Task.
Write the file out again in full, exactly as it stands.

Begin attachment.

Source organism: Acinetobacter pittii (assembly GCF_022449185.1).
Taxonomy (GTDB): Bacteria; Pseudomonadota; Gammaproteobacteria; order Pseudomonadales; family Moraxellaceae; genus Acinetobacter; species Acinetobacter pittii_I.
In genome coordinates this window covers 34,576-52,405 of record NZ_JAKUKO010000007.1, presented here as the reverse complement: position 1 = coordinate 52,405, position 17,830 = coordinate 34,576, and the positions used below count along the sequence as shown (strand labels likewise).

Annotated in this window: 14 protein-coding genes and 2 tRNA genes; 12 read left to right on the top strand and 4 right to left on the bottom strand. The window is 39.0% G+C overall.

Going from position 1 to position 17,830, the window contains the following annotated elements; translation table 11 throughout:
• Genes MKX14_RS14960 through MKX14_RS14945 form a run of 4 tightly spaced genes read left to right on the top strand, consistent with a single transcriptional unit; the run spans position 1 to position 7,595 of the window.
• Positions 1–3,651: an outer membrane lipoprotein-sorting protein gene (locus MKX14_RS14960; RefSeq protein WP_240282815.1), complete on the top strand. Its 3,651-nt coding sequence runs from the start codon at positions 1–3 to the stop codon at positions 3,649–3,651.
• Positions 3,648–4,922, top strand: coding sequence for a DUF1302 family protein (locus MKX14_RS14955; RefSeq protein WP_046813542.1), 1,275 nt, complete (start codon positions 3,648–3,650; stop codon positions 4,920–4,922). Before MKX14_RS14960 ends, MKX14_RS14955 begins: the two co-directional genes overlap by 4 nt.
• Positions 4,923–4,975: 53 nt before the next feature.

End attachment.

Source organism: Acinetobacter pittii (assembly GCF_022449185.1).
Taxonomy (GTDB): Bacteria; Pseudomonadota; Gammaproteobacteria; order Pseudomonadales; family Moraxellaceae; genus Acinetobacter; species Acinetobacter pittii_I.
In genome coordinates this window covers 34,576-52,405 of record NZ_JAKUKO010000007.1, presented here as the reverse complement: position 1 = coordinate 52,405, position 17,830 = coordinate 34,576, and the positions used below count along the sequence as shown (strand labels likewise).

Annotated in this window: 14 protein-coding genes and 2 tRNA genes; 12 read left to right on the top strand and 4 right to left on the bottom strand. The window is 39.0% G+C overall.

Going from position 1 to position 17,830, the window contains the following annotated elements; translation table 11 throughout:
• Genes MKX14_RS14960 through MKX14_RS14945 form a run of 4 tightly spaced genes read left to right on the top strand, consistent with a single transcriptional unit; the run spans position 1 to position 7,595 of the window.
• Positions 1–3,651: an outer membrane lipoprotein-sorting protein gene (locus MKX14_RS14960; RefSeq protein WP_240282815.1), complete on the top strand. Its 3,651-nt coding sequence runs from the start codon at positions 1–3 to the stop codon at positions 3,649–3,651.
• Positions 3,648–4,922, top strand: coding sequence for a DUF1302 family protein (locus MKX14_RS14955; RefSeq protein WP_046813542.1), 1,275 nt, complete (start codon positions 3,648–3,650; stop codon positions 4,920–4,922). Before MKX14_RS14960 ends, MKX14_RS14955 begins: the two co-directional genes overlap by 4 nt.
• Positions 4,923–4,975: 53 nt before the next feature.